1. ragga jungle

Lennie De Ice

Mikey de Underground, “In Summer ’89, the first label release on I:E Records was We Are I.E by Lennie De Ice. There wasn’t a contract, we just wanted to know how to cut vinyl and we cut five hundred records. We went all over England with that track [...] We were on a mission. It was always in us. If we could skive a day off school, it was straight down to Soho to check out the record shops. We were always adventurous. So when the pirates came along—same thing—it’s something new, got to go out there and find them. When we pressed the vinyl, we knew that if it took driving around England to sell the tunes, we’d have to go and do it. We were having a laugh. If we were lucky, we might get some change back on the tunes to pay for the petrol. We had to get rid of the tunes and we couldn’t do the whole lot in London, so we hit the motorways. The rave promoters had got that big that they saved us half the work by putting most of the ticket outlets, like record shops, on the backs of the flyers. You’d hit the town, ring ‘em up say ‘I have got this tune’ and go and see them. You’d go there and that music is not on the shelf. Nothing like it is on the shelf. Soon as you hit outside the M25 it would be like, ‘Boy what are you bringing us?’ This was the hard sell.‘ This is what’s happening in London … You got pirate stations … this and that … take it … okay I’ll tell you what I’ll do, here’s two copies sell ‘em and call me for some more.’ We went all the way up to Manchester, Reading, Swindon, Bristol. Spent three weeks out there travelling England [...] I got rid of the five hundred and must have got cash in my pocket for a hundred.”

Lennie De Ice — We are I.E 1991

Written and performed by Lennie De Ice
From We are I.E single, I.E Records

“I had to leave them in the shops,” Mikey continues, “We were out there and had to break the sound. About three months after we got home and started to get on with other things, it all kicked off. We Are I.E was being played. Even Randall bussed it. Today that’s an example of how the beats talk for themselves. It was made on a Roland 106 Keyboard, S900 Sampler and all put through a four track. The clarity wasn’t there but the essence still stung. Every time I think about that track it wasn’t the clarity, it was the essence of the music that done it. I took the track to a major A&R guy at Rhythm King. He said, ‘It os low cut, noisy rubbish. I can not do nothing with that.’ He called me again after it had all gone off … ‘Can we talk about this We Are I.E track?’ I was hurt by the way he put his views, decided to play the same game and told him to get lost. People found out this tune came from an East London shop: it was built in England by a crew in Forest Gate. That just made more people want to get involved in writing beats. Before people were saying that they could never make a beat that’s firing enough, it had to be from the States. That one tune proved them wrong, showing that an independent can make a tune and it can do the damage. It helped the scene grow. There were producers coming out of all parts of London and the surrounding counties.”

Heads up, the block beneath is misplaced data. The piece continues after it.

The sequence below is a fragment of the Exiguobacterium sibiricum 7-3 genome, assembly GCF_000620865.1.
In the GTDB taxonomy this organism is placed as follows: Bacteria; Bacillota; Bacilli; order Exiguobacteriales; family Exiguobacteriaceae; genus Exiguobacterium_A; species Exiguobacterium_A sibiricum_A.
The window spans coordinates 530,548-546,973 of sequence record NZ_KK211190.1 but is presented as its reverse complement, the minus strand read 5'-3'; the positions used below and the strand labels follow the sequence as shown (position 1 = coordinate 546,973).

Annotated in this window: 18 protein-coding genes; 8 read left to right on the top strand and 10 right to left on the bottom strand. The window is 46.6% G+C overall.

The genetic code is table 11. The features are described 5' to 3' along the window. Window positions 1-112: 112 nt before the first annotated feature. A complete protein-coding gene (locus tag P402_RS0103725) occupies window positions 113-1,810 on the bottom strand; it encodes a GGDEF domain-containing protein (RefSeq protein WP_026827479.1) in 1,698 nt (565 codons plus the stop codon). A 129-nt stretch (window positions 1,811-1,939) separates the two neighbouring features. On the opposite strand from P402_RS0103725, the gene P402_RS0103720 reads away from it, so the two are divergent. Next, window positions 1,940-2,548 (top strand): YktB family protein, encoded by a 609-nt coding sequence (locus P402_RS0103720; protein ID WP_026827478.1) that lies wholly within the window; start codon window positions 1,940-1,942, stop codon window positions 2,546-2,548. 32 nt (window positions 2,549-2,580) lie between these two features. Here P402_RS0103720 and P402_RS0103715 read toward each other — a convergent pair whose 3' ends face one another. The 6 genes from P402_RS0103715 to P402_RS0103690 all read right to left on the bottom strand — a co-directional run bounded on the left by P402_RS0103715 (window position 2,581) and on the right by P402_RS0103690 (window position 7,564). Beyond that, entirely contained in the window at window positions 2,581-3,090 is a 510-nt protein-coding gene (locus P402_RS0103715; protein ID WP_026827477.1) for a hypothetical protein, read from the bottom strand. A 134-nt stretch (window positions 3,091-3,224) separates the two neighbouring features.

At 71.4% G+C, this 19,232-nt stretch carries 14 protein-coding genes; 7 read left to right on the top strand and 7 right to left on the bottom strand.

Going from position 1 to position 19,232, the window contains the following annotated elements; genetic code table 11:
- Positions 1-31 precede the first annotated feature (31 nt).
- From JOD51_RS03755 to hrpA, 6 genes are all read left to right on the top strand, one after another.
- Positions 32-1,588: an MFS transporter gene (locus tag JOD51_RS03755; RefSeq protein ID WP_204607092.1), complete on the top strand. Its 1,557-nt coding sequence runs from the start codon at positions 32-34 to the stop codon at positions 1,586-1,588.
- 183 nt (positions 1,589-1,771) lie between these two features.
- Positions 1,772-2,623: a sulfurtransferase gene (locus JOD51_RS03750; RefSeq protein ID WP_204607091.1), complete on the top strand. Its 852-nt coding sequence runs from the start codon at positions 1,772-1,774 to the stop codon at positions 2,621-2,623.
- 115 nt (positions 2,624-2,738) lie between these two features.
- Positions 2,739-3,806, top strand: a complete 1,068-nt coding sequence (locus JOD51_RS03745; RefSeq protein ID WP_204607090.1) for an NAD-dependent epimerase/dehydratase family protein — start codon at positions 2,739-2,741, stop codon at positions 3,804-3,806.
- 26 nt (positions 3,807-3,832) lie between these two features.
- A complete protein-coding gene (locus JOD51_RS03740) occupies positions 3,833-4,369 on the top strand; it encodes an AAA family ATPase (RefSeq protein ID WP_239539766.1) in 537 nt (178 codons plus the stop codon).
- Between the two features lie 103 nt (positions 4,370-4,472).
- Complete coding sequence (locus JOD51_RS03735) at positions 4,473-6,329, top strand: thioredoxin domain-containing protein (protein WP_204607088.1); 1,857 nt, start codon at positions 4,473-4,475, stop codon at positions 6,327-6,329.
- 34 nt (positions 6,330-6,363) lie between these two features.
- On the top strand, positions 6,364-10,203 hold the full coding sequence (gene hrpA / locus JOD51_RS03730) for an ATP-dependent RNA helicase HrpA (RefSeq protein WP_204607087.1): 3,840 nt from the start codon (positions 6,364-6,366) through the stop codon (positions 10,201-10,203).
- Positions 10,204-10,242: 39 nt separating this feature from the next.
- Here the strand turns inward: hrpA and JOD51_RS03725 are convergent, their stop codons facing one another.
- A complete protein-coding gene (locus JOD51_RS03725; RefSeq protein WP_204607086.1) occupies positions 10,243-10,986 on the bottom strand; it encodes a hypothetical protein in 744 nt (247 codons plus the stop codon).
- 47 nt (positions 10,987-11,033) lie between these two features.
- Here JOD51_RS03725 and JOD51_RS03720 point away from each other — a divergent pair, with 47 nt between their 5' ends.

Paul Ibiza